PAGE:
LAFAYETTE -- People wishing to park their cars in certain areas of Lafayette will soon be able to pay with credit cards as well as with coins.
Officials this week accepted a plan pitched by police Chief Eric Christensen that will add credit card capable meters to the city's parking meter supply. The city began testing 13 such meters in front of the Lafayette Mercantile last year.
As part of the changes approved Monday, residents will be able to use their credit cards at new meters near the BART station and in certain spaces on Mount Diablo Boulevard between Dewing Avenue and Moraga Road. The city is also removing the pay-by-space meters on Plaza Way and replacing them with standard meters. Parking rates, however, aren't changing.
Under Chief Christensen's plan, the city will replace the slot-box parking system it uses for 83 parking spaces surrounding the BART station with meters that accept credit cards or coins.
The move, the chief explained, will eliminate the need for parking officers to collect money from the slot-boxes. The meters should also reduce the number of appeals from people claiming they placed their money in the wrong slot.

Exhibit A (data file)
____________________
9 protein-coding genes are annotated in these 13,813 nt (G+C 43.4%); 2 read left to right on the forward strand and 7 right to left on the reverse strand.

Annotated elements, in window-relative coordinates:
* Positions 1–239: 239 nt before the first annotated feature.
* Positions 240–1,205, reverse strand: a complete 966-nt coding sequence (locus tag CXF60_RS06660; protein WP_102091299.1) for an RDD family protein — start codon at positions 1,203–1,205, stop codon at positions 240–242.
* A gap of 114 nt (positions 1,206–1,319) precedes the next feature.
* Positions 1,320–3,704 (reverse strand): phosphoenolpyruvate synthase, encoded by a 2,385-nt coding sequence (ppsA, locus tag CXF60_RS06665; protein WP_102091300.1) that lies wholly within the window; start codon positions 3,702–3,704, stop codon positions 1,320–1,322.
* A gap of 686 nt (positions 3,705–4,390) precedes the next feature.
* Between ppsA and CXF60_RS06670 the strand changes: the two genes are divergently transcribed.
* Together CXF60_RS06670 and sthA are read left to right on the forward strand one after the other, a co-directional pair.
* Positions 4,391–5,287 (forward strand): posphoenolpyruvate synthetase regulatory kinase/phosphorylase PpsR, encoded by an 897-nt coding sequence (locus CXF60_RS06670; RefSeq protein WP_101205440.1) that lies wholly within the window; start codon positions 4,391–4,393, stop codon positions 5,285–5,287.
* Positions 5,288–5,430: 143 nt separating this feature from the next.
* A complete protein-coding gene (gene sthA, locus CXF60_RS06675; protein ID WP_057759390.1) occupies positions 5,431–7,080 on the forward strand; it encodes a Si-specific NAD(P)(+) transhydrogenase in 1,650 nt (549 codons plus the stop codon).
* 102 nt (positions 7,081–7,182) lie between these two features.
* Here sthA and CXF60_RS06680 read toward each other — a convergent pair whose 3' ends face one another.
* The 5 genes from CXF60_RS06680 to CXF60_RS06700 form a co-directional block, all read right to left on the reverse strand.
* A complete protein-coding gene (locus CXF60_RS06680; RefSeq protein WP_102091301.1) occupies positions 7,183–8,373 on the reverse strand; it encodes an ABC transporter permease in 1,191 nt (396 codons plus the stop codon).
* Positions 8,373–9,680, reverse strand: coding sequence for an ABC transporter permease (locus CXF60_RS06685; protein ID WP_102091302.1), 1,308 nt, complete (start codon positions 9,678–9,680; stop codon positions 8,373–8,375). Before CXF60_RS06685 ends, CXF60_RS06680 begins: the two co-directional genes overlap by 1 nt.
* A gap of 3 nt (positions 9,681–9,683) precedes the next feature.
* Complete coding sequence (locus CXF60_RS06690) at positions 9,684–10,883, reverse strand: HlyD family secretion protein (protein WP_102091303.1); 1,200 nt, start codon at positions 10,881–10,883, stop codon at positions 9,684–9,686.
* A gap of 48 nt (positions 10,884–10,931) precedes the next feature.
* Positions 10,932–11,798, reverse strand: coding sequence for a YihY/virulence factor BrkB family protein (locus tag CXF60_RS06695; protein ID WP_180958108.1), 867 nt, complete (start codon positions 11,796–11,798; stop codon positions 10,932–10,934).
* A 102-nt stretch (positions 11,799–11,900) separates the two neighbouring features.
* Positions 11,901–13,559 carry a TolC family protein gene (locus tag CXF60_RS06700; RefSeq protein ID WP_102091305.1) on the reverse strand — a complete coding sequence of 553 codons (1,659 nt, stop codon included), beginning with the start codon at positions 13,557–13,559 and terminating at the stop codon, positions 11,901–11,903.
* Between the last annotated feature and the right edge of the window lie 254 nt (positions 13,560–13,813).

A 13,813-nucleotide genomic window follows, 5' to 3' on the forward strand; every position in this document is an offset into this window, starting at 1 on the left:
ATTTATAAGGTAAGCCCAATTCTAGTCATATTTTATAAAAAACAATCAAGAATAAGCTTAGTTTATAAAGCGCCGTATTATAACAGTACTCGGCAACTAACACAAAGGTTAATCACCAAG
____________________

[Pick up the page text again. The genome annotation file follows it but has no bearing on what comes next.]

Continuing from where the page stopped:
The new BART area credit card meters also make financial sense. Because the parking fee at those spaces is $5 per day, the city expects to collect enough money to make up for the high service fees banks charge for processing credit card payments.
Christensen said his department also plans to replace some downtown meters that receive a lot of activity with ones that can accept credit cards as a service, and will look at other areas where they could be useful.
And in a nod to sustainability, the old downtown meters will be recycled and will replace pay-by-space meters on Plaza Way the chief has also described as "problematic."
"This is adding a service for the people who use the spaces and making it financially feasible for the city," Christensen said about the proposal.
He also assured city leaders that the new meters are secure and retain no memory. If someone were to steal a meter, he explained, they could not retrieve data. For those who still have concerns, coins can be used instead of credit cards.
The meter replacements are estimated to cost a total of $90,186. The city allocated $200,000 for meter replacement for this fiscal year. It received $171,783 in revenue from 289 metered and slot-box spaces last fiscal year.
Christensen expects the meter installations and replacements to be completed by the end of April.